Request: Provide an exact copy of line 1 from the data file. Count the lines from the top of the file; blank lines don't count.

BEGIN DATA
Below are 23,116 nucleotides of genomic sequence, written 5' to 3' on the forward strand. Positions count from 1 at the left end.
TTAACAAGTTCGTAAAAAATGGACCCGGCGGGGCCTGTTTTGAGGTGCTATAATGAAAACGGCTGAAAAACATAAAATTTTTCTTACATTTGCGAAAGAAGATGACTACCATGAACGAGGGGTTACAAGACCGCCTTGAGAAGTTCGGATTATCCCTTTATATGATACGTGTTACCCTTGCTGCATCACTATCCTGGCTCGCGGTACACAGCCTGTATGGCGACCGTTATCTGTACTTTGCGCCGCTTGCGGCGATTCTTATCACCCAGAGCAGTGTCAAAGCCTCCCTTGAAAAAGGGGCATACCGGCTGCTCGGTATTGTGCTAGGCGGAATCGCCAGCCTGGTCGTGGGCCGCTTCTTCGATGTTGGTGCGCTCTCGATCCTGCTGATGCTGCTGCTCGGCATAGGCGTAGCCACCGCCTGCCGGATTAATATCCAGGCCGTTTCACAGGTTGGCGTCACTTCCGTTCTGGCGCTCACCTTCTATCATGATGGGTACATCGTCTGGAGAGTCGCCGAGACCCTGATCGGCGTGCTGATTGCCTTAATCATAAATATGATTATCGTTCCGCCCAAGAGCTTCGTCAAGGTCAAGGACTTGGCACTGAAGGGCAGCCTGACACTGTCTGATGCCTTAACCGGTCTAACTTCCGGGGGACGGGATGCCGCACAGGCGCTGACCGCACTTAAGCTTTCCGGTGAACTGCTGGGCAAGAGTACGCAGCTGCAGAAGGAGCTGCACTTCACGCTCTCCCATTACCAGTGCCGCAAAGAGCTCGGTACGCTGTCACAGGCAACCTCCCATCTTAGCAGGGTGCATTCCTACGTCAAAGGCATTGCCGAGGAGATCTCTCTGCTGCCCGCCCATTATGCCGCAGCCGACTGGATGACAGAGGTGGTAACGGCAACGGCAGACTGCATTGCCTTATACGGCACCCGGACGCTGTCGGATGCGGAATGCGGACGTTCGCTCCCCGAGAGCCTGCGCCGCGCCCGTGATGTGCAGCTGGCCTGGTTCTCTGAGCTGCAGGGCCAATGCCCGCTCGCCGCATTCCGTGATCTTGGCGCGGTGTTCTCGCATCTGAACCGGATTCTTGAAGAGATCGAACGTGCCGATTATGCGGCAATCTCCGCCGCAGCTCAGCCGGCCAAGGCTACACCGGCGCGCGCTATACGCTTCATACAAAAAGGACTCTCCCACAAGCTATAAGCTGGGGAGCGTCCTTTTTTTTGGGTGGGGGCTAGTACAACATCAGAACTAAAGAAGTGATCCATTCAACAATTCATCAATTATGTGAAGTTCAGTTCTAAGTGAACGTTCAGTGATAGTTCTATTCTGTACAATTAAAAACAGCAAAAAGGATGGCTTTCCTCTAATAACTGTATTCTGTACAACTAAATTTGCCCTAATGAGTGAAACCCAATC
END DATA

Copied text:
Below are 23,116 nucleotides of genomic sequence, written 5' to 3' on the forward strand. Positions count from 1 at the left end.